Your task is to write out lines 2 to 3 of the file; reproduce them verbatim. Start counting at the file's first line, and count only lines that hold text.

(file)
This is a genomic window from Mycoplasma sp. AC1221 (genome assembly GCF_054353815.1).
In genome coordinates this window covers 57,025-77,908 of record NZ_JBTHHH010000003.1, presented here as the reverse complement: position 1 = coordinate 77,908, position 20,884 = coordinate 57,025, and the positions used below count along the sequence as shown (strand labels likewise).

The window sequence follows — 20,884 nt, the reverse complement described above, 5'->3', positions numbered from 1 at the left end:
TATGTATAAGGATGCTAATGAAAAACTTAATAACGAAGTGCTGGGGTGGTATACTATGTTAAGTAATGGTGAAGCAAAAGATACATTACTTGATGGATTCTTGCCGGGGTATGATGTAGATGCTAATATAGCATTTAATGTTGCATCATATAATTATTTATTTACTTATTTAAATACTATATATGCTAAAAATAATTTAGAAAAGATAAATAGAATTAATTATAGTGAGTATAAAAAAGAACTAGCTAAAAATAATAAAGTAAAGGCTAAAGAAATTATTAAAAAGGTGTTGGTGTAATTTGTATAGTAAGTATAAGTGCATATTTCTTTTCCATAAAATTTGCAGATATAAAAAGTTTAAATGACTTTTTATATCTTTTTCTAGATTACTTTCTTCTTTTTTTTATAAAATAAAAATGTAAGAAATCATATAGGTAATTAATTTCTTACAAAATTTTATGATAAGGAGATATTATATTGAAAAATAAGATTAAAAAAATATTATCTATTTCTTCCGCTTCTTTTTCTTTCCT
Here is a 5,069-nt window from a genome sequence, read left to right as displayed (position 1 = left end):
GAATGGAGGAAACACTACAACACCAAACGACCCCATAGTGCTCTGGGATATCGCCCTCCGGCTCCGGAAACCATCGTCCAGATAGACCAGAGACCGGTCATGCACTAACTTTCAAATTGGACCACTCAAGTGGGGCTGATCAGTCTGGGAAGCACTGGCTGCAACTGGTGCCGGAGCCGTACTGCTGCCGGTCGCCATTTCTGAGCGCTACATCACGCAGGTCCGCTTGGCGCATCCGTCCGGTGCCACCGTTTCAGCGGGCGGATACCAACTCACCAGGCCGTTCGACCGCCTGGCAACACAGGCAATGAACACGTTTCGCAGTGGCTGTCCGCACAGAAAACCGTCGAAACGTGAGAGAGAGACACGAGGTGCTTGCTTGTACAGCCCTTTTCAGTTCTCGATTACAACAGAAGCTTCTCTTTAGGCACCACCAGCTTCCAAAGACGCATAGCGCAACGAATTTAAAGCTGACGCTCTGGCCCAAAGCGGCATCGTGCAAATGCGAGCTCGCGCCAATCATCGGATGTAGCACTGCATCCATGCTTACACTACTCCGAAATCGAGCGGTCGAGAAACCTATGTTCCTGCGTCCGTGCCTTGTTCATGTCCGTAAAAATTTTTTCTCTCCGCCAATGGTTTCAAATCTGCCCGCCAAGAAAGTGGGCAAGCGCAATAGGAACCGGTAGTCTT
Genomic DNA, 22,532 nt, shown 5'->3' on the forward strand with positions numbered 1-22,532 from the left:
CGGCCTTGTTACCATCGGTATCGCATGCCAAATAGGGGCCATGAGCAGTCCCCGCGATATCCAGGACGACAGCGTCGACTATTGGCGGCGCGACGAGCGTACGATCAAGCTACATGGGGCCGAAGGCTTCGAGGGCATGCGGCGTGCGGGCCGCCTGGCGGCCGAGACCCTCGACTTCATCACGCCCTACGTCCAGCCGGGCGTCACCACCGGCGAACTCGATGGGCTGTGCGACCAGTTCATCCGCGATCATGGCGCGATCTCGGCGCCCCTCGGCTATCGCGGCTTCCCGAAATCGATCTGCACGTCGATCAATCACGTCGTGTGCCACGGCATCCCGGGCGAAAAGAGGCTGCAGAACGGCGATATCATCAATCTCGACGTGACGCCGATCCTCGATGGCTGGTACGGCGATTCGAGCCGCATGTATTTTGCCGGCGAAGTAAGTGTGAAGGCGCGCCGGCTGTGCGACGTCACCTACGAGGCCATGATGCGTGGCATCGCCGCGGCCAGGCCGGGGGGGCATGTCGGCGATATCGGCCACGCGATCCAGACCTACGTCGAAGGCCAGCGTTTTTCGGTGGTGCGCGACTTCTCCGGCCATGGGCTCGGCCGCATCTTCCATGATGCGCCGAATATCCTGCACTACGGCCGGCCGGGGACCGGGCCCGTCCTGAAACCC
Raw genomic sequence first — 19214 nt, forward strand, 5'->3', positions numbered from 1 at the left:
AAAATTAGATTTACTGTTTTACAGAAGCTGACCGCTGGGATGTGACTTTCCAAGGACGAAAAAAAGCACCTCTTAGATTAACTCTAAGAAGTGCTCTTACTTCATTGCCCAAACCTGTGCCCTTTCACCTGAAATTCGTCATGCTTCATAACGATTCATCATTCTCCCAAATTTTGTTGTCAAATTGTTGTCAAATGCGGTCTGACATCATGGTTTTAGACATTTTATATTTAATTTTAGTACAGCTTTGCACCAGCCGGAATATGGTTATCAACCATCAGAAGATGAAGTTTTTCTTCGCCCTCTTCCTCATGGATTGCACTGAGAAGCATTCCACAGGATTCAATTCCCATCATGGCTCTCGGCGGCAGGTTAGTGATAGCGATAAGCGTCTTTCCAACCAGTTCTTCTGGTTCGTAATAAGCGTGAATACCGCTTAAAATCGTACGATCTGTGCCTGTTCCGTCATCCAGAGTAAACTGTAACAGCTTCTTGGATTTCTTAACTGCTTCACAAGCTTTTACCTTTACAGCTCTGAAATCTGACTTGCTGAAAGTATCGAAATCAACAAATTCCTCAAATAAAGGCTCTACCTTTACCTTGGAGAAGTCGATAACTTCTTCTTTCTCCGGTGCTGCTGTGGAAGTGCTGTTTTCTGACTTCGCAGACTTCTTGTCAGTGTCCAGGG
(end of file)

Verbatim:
In genome coordinates this window covers 57,025-77,908 of record NZ_JBTHHH010000003.1, presented here as the reverse complement: position 1 = coordinate 77,908, position 20,884 = coordinate 57,025, and the positions used below count along the sequence as shown (strand labels likewise).

The window sequence follows — 20,884 nt, the reverse complement described above, 5'->3', positions numbered from 1 at the left end: